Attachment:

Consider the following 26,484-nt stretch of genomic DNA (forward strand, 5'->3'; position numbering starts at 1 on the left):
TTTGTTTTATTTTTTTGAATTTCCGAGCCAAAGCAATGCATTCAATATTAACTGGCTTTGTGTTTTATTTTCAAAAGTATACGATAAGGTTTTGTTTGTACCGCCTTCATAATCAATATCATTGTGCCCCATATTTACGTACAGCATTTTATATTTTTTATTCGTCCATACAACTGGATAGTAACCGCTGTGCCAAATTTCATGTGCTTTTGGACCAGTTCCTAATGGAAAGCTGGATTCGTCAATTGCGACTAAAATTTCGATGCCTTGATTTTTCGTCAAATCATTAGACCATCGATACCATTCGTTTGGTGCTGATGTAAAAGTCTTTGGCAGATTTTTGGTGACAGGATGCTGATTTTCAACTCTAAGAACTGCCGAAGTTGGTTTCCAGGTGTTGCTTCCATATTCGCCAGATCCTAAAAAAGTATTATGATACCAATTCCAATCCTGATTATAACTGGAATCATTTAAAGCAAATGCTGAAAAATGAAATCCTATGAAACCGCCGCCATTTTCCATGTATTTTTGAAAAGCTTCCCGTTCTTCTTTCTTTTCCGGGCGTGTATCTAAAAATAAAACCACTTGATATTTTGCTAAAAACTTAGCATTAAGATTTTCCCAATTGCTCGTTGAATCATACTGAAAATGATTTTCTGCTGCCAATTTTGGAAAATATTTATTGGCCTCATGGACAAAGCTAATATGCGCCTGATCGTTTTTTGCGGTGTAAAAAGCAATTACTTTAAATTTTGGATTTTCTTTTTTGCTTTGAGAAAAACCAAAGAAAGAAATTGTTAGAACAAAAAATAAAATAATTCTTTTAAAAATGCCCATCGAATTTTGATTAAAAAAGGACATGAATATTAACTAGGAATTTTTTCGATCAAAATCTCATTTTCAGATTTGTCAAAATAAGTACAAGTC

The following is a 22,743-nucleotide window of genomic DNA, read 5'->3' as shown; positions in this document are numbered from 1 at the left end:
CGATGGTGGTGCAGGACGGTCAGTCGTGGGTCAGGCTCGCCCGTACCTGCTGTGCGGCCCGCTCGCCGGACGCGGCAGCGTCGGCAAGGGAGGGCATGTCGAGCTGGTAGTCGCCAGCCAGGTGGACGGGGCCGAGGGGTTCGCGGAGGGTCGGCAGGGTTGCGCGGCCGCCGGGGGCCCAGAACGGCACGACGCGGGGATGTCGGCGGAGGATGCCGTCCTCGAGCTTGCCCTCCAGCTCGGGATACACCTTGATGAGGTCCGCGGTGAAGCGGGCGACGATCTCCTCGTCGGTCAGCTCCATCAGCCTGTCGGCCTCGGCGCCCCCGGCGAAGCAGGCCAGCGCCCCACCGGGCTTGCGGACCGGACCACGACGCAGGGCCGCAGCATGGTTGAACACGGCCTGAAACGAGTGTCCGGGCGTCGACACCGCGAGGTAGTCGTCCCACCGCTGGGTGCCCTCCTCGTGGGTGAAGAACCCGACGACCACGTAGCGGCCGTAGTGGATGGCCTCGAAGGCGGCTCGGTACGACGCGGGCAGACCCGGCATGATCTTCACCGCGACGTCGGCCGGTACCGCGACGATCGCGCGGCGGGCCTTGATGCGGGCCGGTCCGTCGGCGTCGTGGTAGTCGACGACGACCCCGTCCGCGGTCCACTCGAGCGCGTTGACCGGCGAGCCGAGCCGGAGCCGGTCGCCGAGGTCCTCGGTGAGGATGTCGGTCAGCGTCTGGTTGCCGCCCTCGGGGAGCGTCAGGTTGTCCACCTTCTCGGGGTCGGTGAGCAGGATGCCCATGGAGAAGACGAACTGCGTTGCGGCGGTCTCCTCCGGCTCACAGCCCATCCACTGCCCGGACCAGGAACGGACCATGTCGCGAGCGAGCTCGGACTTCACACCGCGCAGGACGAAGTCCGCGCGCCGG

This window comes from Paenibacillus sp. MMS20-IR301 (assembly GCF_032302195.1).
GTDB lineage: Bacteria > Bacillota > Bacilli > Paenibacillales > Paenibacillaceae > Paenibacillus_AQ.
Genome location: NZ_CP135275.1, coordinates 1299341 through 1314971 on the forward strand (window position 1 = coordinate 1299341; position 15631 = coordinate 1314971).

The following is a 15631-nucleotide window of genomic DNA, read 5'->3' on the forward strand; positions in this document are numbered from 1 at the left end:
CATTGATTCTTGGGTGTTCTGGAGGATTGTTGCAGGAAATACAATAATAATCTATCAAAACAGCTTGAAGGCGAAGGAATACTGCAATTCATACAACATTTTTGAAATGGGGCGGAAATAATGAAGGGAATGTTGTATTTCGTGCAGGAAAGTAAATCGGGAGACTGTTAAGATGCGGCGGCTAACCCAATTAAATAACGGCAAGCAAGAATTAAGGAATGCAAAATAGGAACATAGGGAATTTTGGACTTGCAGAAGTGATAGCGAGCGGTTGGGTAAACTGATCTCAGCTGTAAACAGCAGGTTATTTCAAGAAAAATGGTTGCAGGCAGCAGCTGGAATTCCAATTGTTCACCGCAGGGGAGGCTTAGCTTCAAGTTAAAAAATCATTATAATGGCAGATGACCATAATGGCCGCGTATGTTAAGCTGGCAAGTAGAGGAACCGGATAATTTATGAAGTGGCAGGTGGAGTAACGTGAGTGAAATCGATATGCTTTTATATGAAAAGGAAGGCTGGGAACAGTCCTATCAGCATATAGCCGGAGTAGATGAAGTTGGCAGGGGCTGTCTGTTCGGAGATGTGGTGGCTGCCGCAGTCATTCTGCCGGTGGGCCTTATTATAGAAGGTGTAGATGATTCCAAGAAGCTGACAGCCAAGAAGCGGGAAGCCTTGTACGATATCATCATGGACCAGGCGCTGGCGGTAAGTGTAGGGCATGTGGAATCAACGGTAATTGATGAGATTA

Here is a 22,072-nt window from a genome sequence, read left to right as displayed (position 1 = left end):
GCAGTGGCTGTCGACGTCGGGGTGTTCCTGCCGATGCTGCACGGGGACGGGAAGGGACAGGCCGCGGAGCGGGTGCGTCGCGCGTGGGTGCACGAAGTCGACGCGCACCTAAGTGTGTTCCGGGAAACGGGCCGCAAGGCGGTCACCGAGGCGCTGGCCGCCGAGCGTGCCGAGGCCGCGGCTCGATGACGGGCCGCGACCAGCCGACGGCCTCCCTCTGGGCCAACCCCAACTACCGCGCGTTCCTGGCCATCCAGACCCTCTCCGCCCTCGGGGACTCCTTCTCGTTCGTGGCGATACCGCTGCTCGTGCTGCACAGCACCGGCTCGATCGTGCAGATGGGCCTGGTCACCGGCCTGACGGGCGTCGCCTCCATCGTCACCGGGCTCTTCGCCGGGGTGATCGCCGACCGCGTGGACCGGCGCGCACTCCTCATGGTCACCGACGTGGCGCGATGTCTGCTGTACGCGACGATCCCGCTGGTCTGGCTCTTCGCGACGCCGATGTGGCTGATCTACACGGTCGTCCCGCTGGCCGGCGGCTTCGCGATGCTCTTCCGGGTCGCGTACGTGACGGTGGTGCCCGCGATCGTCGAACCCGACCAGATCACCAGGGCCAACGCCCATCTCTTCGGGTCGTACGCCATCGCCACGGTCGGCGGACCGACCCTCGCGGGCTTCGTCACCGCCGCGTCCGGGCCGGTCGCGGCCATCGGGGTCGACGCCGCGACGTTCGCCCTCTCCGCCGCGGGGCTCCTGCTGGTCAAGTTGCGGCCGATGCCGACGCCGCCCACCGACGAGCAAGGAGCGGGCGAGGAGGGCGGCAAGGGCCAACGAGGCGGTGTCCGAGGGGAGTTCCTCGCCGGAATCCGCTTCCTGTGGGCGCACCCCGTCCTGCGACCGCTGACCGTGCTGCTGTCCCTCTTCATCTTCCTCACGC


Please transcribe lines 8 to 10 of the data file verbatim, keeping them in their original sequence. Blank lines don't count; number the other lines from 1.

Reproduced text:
The following is a 15631-nucleotide window of genomic DNA, read 5'->3' on the forward strand; positions in this document are numbered from 1 at the left end:
CATTGATTCTTGGGTGTTCTGGAGGATTGTTGCAGGAAATACAATAATAATCTATCAAAACAGCTTGAAGGCGAAGGAATACTGCAATTCATACAACATTTTTGAAATGGGGCGGAAATAATGAAGGGAATGTTGTATTTCGTGCAGGAAAGTAAATCGGGAGACTGTTAAGATGCGGCGGCTAACCCAATTAAATAACGGCAAGCAAGAATTAAGGAATGCAAAATAGGAACATAGGGAATTTTGGACTTGCAGAAGTGATAGCGAGCGGTTGGGTAAACTGATCTCAGCTGTAAACAGCAGGTTATTTCAAGAAAAATGGTTGCAGGCAGCAGCTGGAATTCCAATTGTTCACCGCAGGGGAGGCTTAGCTTCAAGTTAAAAAATCATTATAATGGCAGATGACCATAATGGCCGCGTATGTTAAGCTGGCAAGTAGAGGAACCGGATAATTTATGAAGTGGCAGGTGGAGTAACGTGAGTGAAATCGATATGCTTTTATATGAAAAGGAAGGCTGGGAACAGTCCTATCAGCATATAGCCGGAGTAGATGAAGTTGGCAGGGGCTGTCTGTTCGGAGATGTGGTGGCTGCCGCAGTCATTCTGCCGGTGGGCCTTATTATAGAAGGTGTAGATGATTCCAAGAAGCTGACAGCCAAGAAGCGGGAAGCCTTGTACGATATCATCATGGACCAGGCGCTGGCGGTAAGTGTAGGGCATGTGGAATCAACGGTAATTGATGAGATTA

Here is a 22,072-nt window from a genome sequence, read left to right as displayed (position 1 = left end):